Finally, to evaluate the potential of MCL-1 as a druggable target, we treated tumour-bearing mice with the MCL-1 inhibitor S6384521. To strengthen the potential clinical translation, we used the highly aggressive model of lung cancer driven by a Kras-mutation in combination with p53-deletion. In line with the human data, we detected an increase in Mcl-1 mRNA expression in p53 deleted lesions compared to p53 WT lesions (Fig. 6a). Previous reports showed efficacy and tolerability of S36835 in the treatment of Eμ-Myc lymphoma21 and triple negative (ER/PR/ERBB2 negative) breast cancer xenografts26, the latter suggesting a favourable pharmacokinetic profile, also in solid tumour. Notably, in vivo S36835 treatment was shown to be tolerated even in combination with chemotherapeutics27. lsl-KrasG12D/+ p53fl/fl mice were randomly assigned to control (vehicle) and treatment groups (S63845). Starting at 10 weeks after AdCre infection, these mice were treated with 40 mg kg−1 S63845 or vehicle for 5 days. At day 0 (baseline), 7, 14 and 30, tumour progression was monitored by μ-CT, examining three to five lesions per mouse (Fig. 6b). We observed a significant reduction in tumour size in the treated group compared to the vehicle control group after 14 and 30 days (Fig. 6c, d). Analysis of the lung tissue for Mcl-1 genomic gains and Mcl-1 mRNA levels did not detect any significant differences (Supplementary Fig. 11a–c). This is not unexpected due to the fact that S63845 treatment has been shown to increase MCL-1 protein levels (by delaying its degradation), without affecting Mcl-1 mRNA levels21. This also indicates that the treatment (in this specific settings) did not actively select any specific clones (i.e. those expressing low level of Mcl-1). In addition, this effect was not due to differences in cell proliferation (Ki67) (Supplementary Fig. 11d, e). There was also no marked increase in cleaved caspase 3 staining, presumably because tumour cells undergoing apoptosis are rapidly phagocytosed (Supplementary Fig. 11f, g). Taken together, these data suggest that MCL-1 represents a druggable target to treat LUAD.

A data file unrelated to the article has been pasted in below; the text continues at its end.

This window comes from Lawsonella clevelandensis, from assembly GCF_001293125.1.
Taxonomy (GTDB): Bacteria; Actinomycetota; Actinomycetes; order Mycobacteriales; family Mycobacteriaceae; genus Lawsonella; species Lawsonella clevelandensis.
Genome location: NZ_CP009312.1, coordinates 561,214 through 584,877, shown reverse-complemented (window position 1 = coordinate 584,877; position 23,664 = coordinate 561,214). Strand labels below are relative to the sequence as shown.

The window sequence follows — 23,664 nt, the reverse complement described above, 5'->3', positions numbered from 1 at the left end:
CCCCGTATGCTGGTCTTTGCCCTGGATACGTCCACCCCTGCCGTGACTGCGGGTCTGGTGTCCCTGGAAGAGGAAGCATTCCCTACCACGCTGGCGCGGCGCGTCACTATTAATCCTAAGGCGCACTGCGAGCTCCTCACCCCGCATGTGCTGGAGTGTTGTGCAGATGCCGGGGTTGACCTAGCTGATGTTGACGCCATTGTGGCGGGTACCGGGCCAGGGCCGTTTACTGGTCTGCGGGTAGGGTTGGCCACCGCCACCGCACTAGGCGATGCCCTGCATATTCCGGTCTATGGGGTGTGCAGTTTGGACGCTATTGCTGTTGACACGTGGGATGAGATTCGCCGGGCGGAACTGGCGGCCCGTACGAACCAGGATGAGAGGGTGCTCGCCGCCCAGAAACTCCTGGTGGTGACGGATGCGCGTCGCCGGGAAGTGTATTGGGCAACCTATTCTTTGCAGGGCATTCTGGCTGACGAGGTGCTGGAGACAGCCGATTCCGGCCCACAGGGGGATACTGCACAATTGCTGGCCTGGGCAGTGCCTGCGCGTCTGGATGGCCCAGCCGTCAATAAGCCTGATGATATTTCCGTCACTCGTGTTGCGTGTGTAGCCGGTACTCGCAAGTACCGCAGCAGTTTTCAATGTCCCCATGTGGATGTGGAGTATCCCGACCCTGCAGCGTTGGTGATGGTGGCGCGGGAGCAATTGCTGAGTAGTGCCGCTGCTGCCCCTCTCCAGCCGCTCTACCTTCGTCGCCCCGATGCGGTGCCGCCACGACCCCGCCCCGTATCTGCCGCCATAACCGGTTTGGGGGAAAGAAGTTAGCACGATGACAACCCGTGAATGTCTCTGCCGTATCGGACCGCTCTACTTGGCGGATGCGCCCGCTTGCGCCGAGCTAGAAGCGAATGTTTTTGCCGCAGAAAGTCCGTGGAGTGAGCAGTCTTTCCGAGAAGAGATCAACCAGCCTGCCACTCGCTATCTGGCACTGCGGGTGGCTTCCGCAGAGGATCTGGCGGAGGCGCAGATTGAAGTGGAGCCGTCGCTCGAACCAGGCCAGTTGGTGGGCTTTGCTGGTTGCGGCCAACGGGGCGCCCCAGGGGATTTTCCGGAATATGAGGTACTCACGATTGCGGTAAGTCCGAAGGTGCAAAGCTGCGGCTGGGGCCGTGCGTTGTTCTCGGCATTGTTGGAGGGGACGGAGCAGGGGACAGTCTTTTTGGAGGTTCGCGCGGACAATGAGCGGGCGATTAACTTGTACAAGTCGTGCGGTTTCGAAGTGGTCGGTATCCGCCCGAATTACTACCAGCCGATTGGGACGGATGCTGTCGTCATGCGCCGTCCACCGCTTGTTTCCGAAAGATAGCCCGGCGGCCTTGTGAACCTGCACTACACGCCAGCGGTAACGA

We show that genomic gains of the pro-survival MCL-1 gene occur with high frequency during tumour evolution in pulmonary adenocarcinoma. Using murine tumour models, the data provided here demonstrate the suitability of MCL-1 as a rational drug target for the treatment of pulmonary adenocarcinoma.
The chromosome locus 1q21, which harbours the MCL-1 gene, shows frequent copy number gains in lung cancer17. We confirmed these data in three independent cohorts (publicly available datasets TCGA and TRACERx, and an in-house tissue microarray). However, gain in MCL-1 co-occurred with many other genes located on amplicon 1q21. While we do not exclude the involvement of these other genes in cancer initiation and/or progression, we hypothesised that the resistance to apoptosis mediated by MCL-1 serves as a critical oncogene addiction in lung cancer and possibly other cancer entities12,22. We argue that as an addiction, tumours favour the presence of MCL-1 and, when present, they become highly dependent on it.